Following the deliberations made at the Secret Conference of 20 April 1808, the text of the Bavarian Constitution was subjected to a final revision of its contents. The result of the editorial work was the original document kept in the Royal Archives as an unsealed vellum booklet in blue velvet binding. King Max I Joseph (1756-1825, king from 1806) signed the document which also bears the signatures of the ministers of state and those of the conference Montgelas, Morawitzky and Hompesch. On the one hand, the Constitution codified the fundamental reforms started by the government under Max Joseph since 1799. On the other hand, it formulated a political programme that was going to be further clarified by "Organische Edikte" (rules of enforcement). The programme focused on the state. The Constitution regulated the position of the king and of the royal house (Tit. II) and ordered the administrative structure (Tit. III) as well as the main features of the judiciary and military constitution (Tit. V, Tit. VI). Title IV set out details of a "national assembly" which would however never convene. The "main provisions" (Tit. I) included, for example, the annulment of special privileges for the estates of the realm and the annulment of serfdom, the division of the kingdom into districts, fundamental rights of the nobility as well as liberties granted to religious communities. Finally, the state itself granted civic rights: personal immunity and safety of property, "total freedom of conscience" and freedom of the press.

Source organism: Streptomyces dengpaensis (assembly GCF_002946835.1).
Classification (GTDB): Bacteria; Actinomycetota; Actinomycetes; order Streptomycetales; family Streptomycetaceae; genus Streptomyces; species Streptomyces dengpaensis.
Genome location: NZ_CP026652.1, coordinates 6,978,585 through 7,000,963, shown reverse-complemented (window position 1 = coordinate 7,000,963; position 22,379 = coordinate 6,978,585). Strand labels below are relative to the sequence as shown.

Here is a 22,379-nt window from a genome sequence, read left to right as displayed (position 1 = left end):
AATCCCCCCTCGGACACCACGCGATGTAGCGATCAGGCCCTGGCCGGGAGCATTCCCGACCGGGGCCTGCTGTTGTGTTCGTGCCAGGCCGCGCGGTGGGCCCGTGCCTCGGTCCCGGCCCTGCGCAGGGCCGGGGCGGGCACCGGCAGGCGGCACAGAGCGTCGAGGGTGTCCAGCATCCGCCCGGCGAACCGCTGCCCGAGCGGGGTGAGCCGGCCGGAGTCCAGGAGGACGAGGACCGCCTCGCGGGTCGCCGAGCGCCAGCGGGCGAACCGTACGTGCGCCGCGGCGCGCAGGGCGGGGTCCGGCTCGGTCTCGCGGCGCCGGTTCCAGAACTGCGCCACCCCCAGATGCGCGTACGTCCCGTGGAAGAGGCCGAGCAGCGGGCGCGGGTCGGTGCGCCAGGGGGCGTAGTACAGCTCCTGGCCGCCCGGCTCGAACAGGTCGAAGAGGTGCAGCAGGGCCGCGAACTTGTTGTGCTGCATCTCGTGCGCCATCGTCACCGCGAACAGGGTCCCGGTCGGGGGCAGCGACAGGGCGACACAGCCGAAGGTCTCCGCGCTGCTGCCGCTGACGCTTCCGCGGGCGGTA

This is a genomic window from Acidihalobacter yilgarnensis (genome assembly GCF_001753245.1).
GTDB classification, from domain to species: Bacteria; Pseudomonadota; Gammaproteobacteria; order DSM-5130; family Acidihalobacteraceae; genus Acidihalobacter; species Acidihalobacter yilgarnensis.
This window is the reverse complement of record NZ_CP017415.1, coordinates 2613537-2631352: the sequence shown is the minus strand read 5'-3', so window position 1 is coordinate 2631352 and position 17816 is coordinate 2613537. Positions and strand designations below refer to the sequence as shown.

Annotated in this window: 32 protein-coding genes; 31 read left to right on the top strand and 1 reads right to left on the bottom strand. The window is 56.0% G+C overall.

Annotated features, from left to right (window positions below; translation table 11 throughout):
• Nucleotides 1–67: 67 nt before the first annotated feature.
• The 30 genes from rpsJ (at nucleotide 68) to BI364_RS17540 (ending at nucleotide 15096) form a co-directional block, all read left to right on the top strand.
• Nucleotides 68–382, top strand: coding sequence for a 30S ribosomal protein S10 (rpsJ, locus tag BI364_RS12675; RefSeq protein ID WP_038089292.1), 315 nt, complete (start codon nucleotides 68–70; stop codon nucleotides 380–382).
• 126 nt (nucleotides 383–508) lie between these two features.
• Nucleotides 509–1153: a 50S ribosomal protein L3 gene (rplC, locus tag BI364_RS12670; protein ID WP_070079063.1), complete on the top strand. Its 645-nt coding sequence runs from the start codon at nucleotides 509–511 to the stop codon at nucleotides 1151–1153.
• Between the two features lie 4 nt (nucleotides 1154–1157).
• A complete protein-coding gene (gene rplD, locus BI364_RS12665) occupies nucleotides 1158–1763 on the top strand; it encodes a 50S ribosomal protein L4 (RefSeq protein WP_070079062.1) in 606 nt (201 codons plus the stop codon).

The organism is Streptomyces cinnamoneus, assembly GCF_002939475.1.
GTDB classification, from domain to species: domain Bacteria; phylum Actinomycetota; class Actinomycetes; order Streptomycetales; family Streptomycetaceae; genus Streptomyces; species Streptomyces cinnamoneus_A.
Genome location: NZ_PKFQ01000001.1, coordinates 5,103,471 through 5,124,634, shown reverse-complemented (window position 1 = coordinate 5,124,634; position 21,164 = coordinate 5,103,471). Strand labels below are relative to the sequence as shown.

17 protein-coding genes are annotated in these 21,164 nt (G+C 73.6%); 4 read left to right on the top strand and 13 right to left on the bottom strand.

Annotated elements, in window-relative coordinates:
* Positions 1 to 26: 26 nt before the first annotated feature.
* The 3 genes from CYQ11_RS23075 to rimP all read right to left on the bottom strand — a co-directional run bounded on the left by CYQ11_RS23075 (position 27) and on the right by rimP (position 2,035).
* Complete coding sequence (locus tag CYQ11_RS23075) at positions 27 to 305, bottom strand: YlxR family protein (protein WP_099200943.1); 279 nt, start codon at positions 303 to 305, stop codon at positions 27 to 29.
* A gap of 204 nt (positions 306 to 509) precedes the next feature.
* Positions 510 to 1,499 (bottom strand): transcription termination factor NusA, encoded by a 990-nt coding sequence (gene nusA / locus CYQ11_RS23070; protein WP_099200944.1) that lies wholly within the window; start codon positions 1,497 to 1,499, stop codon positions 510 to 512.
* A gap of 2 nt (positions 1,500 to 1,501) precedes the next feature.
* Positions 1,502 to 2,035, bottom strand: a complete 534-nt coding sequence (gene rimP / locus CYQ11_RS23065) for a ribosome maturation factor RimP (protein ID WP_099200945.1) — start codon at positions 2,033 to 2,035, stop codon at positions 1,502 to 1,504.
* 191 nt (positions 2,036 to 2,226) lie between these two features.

Dr. Esteban Mauerer